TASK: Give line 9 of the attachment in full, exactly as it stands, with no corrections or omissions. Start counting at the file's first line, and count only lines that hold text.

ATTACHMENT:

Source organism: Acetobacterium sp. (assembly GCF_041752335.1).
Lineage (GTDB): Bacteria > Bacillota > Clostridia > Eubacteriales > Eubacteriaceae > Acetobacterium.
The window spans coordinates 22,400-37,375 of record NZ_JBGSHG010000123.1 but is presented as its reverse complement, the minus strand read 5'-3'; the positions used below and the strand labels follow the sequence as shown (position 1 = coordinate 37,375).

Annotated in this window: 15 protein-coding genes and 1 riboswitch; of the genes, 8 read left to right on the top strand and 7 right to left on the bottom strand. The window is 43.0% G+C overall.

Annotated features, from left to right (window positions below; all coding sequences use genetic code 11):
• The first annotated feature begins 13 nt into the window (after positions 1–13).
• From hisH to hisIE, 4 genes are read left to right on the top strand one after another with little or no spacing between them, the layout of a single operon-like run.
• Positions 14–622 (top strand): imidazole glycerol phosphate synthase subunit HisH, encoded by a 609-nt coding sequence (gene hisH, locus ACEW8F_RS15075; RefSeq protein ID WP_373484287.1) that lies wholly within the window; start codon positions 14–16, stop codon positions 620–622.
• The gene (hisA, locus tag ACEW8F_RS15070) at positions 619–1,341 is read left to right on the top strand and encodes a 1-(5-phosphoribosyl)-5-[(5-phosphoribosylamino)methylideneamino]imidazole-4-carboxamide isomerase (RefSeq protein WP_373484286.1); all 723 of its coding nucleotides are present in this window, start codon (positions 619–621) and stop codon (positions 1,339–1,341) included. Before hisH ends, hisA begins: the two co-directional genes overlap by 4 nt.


• The gene (hisA, locus tag ACEW8F_RS15070) at positions 619–1,341 is read left to right on the top strand and encodes a 1-(5-phosphoribosyl)-5-[(5-phosphoribosylamino)methylideneamino]imidazole-4-carboxamide isomerase (RefSeq protein WP_373484286.1); all 723 of its coding nucleotides are present in this window, start codon (positions 619–621) and stop codon (positions 1,339–1,341) included. Before hisH ends, hisA begins: the two co-directional genes overlap by 4 nt.